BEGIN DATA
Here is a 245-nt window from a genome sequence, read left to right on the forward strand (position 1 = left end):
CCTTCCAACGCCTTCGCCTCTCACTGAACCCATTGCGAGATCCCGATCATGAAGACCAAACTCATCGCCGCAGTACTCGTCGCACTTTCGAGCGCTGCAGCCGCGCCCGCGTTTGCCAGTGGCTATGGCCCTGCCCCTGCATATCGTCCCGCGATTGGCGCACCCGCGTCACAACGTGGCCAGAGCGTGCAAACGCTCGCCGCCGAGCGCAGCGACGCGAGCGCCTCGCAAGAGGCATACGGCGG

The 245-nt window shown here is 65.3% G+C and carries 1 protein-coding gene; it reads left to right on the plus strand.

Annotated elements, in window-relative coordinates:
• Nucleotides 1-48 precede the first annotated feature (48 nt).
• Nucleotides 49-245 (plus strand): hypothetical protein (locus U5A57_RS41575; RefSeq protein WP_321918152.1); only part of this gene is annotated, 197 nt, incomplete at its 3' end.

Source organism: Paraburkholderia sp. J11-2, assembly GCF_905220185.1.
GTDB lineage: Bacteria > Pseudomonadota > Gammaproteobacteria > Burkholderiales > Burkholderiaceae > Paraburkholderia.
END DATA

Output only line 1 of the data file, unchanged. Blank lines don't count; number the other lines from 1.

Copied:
Here is a 245-nt window from a genome sequence, read left to right on the forward strand (position 1 = left end):